Clinical recommendations to address dermatologic healthcare disparities in sexual and gender minority patients: A review

Matthew Scholl, Antonio Jimenez, Claire Culbertson, Paige Hoyer, Lindy Ross

Research output: Contribution to journalReview articlepeer-review


Background: In the United States, an estimated 4.5% of the population identifies as a sexual or gender minority (SGM). Efforts are underway to address this population's healthcare disparities. Objective: This review aims to highlight dermatologist's role in treating SGM patients, raise awareness about SGM-related stigma, and identify clinical interventions to improve SGM care. Methods: Articles were selected by review of literature from PubMed's database from 2000-2020. Results: The first intervention outlines methods to educate the healthcare team on the terminology used by the SGM community and how HIV epidemiology is a distinct topic through separate trainings. The second intervention emphasizes better communication with SGM patients in routine discussions, including the proper elicitation of a sexual history by avoiding heteronormative questioning. The last intervention discusses enhancing this population's clinical experience by updating clinical intake forms to include a fill-in-the-blank for patients' pronouns, refraining from gender-specific bathrooms, and advertising commitment to SGM care online. Conclusion: Our review article highlights a dermatologist's integral role in SGM care. The review emphasizes three distinct intervention areas that aim to destigmatize sexual/gender identity in the workplace, promote cultural humility, and improve the therapeutic alliance between SGM patients with dermatologists.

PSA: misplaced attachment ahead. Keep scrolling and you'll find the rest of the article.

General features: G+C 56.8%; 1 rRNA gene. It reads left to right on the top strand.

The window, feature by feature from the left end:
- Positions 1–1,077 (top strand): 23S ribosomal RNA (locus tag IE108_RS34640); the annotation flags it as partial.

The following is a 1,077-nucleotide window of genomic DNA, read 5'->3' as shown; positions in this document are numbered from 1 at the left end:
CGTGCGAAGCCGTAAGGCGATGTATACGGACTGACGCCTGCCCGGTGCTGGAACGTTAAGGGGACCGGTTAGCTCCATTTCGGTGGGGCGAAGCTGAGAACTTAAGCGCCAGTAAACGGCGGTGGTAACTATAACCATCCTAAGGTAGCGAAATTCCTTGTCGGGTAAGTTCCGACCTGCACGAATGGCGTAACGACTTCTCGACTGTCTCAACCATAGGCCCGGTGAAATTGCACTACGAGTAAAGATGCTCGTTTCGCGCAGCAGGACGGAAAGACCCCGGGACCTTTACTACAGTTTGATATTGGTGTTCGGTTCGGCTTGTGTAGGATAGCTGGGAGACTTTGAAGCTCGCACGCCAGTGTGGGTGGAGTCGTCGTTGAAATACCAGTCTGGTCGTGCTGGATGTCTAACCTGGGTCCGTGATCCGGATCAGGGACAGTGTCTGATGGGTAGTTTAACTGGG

Original languageEnglish (US)
Article number2
JournalDermatology online journal
Issue number8
StatePublished - 2021


  • General dermatology
  • HIV health
  • LGBT health
  • Medical dermatology
  • Sexual gender minority health

ASJC Scopus subject areas

  • Dermatology


Dive into the research topics of 'Clinical recommendations to address dermatologic healthcare disparities in sexual and gender minority patients: A review'. Together they form a unique fingerprint.

Cite this